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It takes more than a great idea to get
a new company off the ground. Starting a business requires a
solid grounding in business fundamentals. Access to capital
is key. Supportive friends and family help. And above that,
you have to be willing to step out and risk it all.
In the Beginning: An Idea is Born
Dominic Crapuchettes, MBA ’04, is
betting his future on Wits & Wagers, the newest offering
from North Star Games, a board game company he created in
2004 with Satish Pillalamarri, MBA ’04.
North Star Games is the fulfillment of
a long-time dream for Crapuchettes, a guy who has always
been very driven and motivated. As an undergraduate, he
captained an Alaskan fishing boat during the summers, using
what he earned during the long days and nights of fishing to
pay for school. But all that time he had a dream job in his
head. After graduating from college, Crapuchettes worked for
a dot-com company and did some programming, but what he
really wanted was to start his own company. He thought about
starting a dot-com venture, but his true passion was for
So he took a risk, deciding to return
to business school to learn the skills he knew he’d need to
start his own business. Crapuchettes came to the Smith
School as a Dingman Scholar, which gives scholarships,
mentoring, office space and expert assistance to budding
entrepreneurs through the school’s renowned Dingman Center
for Entrepreneurship. One of the first things on
Crapuchettes’ to-do list was searching for potential
prospects for a business partner. He found his match in
Pillalamarri, who was smart, dedicated, ambitious, and a
fellow games enthusiast. Together they took the first giant
step: they developed and began marketing their very first
Unlike Crapuchettes, when Todd Wilson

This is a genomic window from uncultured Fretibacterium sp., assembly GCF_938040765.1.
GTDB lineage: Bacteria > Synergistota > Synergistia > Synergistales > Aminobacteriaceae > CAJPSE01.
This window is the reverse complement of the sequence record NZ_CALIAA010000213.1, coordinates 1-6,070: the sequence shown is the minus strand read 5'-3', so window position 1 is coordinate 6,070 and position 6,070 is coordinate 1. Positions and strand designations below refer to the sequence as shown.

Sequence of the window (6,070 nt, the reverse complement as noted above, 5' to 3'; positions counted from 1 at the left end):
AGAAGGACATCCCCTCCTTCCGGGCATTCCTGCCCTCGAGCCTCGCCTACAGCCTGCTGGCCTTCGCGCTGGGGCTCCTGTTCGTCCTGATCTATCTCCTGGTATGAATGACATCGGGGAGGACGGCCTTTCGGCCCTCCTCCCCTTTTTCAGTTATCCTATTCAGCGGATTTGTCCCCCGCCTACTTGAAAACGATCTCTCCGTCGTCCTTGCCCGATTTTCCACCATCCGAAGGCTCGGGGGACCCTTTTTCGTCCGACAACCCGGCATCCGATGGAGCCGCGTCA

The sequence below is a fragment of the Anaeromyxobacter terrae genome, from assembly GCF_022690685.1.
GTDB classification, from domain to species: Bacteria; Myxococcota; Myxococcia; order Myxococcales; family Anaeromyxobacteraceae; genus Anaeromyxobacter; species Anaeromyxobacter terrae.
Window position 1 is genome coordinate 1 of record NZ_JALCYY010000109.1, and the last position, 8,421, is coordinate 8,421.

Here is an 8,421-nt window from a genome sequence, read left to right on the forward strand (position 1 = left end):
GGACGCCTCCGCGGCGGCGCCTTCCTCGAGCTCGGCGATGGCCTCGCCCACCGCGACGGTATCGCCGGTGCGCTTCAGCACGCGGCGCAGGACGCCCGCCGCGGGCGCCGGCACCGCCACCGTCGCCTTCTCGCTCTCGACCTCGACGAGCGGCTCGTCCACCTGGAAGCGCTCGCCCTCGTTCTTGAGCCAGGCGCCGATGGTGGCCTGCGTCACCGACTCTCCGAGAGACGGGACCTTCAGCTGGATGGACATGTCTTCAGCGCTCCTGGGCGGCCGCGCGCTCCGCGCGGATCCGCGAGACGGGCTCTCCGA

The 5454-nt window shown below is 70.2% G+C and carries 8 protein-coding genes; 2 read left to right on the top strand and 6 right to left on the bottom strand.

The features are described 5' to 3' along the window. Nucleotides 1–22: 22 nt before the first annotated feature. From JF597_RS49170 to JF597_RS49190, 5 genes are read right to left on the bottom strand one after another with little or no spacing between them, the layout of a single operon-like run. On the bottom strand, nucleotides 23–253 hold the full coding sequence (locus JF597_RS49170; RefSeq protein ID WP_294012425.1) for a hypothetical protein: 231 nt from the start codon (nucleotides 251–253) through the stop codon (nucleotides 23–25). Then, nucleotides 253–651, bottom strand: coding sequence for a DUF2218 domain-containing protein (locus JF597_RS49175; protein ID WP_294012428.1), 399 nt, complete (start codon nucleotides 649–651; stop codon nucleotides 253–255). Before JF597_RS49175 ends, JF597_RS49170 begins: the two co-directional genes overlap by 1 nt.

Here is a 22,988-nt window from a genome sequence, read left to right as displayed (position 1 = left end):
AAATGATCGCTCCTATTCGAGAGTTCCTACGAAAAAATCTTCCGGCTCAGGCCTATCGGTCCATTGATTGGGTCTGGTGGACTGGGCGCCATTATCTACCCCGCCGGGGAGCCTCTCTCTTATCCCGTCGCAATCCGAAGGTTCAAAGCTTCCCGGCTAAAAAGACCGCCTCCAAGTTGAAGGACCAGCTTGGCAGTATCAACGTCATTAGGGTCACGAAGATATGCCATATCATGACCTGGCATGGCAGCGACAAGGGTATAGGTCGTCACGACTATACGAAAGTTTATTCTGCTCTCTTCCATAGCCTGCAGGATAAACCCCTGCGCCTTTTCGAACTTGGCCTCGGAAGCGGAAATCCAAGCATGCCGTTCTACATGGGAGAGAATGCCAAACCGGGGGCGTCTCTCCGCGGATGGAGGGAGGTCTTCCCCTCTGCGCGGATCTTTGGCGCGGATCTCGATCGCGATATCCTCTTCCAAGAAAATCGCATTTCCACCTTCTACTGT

’99 came to the Smith School, starting a company was the
furthest thing from his mind. He majored in finance and
expected to pursue a career on Wall Street. But an
entrepreneurship class taught by Rudy Lamone, former dean
and founder of the Dingman Center, was destined to set
Wilson’s life on a different course.
“After taking Rudy’s class, I couldn’t
stop thinking about the idea of starting my own business,”
says Wilson. “My head was full of ideas of things I could
try.” Most of those ideas never made it out of his head, and
Wilson spent a number of years working for CSTV.com, the Web
site of College Sports TV, with progressively more
responsible and remunerative jobs.
But Wilson couldn’t shake the desire to
start his own business, and he kept turning around
possibilities in his head, looking for that one perfect idea
that would capture his imagination. It came one day as he
was shopping online for sports team clothing for his nieces
and nephews, and realized that he would have to visit
several different sites to purchase clothing from different
In that moment, the idea for Baby Fans
was born, and Wilson decided he was ready to take a risk on
his idea. People thought Wilson and his wife Stacy were
crazy, but they started small, purchasing clothing, setting
up a Web site and packaging clothes in the evenings after
coming home from work.
Crapuchettes also started out small.
North Star Games printed just 2,500 copies of the game board
and box for its first offering, a game called Cluzzle.
Then Crapuchettes purchased all the components for the game,
like sand timers, separately. He spent the next three months
assembling each game by hand, often with the help of fellow
Smith MBAs who were content to be paid in pizza and beer.
Early Days: Mistakes and Mishaps
Both Crapuchettes and Wilson
encountered significant challenges in the early stages of
their businesses. Wilson found that one of the biggest early
hindrances for Baby Fans was his own lack of experience with
baby clothing—which meant that some of his early merchandise
picks were, well, less than ideal.
“Since we didn’t have our own kids to
dress, we made a lot of mistakes in the stock we originally
purchased. In fact, we still have some of those outfits,”
Wilson admits ruefully. “Not understanding kids’ clothing
from a parents’ perspective hurt us initially.”
And Wilson didn’t just have problems
figuring out what to purchase. Sometimes he couldn’t get
merchandise at all. Inventory is the name of the game for
Baby Fans, and convincing manufacturers to sell small lots
to the tiny new venture was an uphill battle for the growing
Crapuchettes ran into some similar